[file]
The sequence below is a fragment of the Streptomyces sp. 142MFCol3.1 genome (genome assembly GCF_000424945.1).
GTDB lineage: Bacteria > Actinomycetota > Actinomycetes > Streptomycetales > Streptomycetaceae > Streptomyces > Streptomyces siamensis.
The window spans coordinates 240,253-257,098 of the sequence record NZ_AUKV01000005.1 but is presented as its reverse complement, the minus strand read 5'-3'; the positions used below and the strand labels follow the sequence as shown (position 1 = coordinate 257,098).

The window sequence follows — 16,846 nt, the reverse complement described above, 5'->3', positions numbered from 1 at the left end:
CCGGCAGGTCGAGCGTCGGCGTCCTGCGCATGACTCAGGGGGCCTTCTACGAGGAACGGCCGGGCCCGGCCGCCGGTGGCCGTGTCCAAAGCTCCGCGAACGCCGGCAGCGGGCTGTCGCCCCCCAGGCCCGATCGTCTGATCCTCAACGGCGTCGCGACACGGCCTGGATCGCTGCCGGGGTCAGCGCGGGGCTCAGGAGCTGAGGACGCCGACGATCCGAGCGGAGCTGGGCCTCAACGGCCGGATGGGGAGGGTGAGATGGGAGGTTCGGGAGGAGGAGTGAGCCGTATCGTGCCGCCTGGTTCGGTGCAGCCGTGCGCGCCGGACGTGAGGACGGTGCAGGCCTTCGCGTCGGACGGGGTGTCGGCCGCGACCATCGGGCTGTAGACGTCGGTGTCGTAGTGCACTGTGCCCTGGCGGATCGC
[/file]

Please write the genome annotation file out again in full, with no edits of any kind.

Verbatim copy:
The sequence below is a fragment of the Streptomyces sp. 142MFCol3.1 genome (genome assembly GCF_000424945.1).
GTDB lineage: Bacteria > Actinomycetota > Actinomycetes > Streptomycetales > Streptomycetaceae > Streptomyces > Streptomyces siamensis.
The window spans coordinates 240,253-257,098 of the sequence record NZ_AUKV01000005.1 but is presented as its reverse complement, the minus strand read 5'-3'; the positions used below and the strand labels follow the sequence as shown (position 1 = coordinate 257,098).

The window sequence follows — 16,846 nt, the reverse complement described above, 5'->3', positions numbered from 1 at the left end:
CCGGCAGGTCGAGCGTCGGCGTCCTGCGCATGACTCAGGGGGCCTTCTACGAGGAACGGCCGGGCCCGGCCGCCGGTGGCCGTGTCCAAAGCTCCGCGAACGCCGGCAGCGGGCTGTCGCCCCCCAGGCCCGATCGTCTGATCCTCAACGGCGTCGCGACACGGCCTGGATCGCTGCCGGGGTCAGCGCGGGGCTCAGGAGCTGAGGACGCCGACGATCCGAGCGGAGCTGGGCCTCAACGGCCGGATGGGGAGGGTGAGATGGGAGGTTCGGGAGGAGGAGTGAGCCGTATCGTGCCGCCTGGTTCGGTGCAGCCGTGCGCGCCGGACGTGAGGACGGTGCAGGCCTTCGCGTCGGACGGGGTGTCGGCCGCGACCATCGGGCTGTAGACGTCGGTGTCGTAGTGCACTGTGCCCTGGCGGATCGC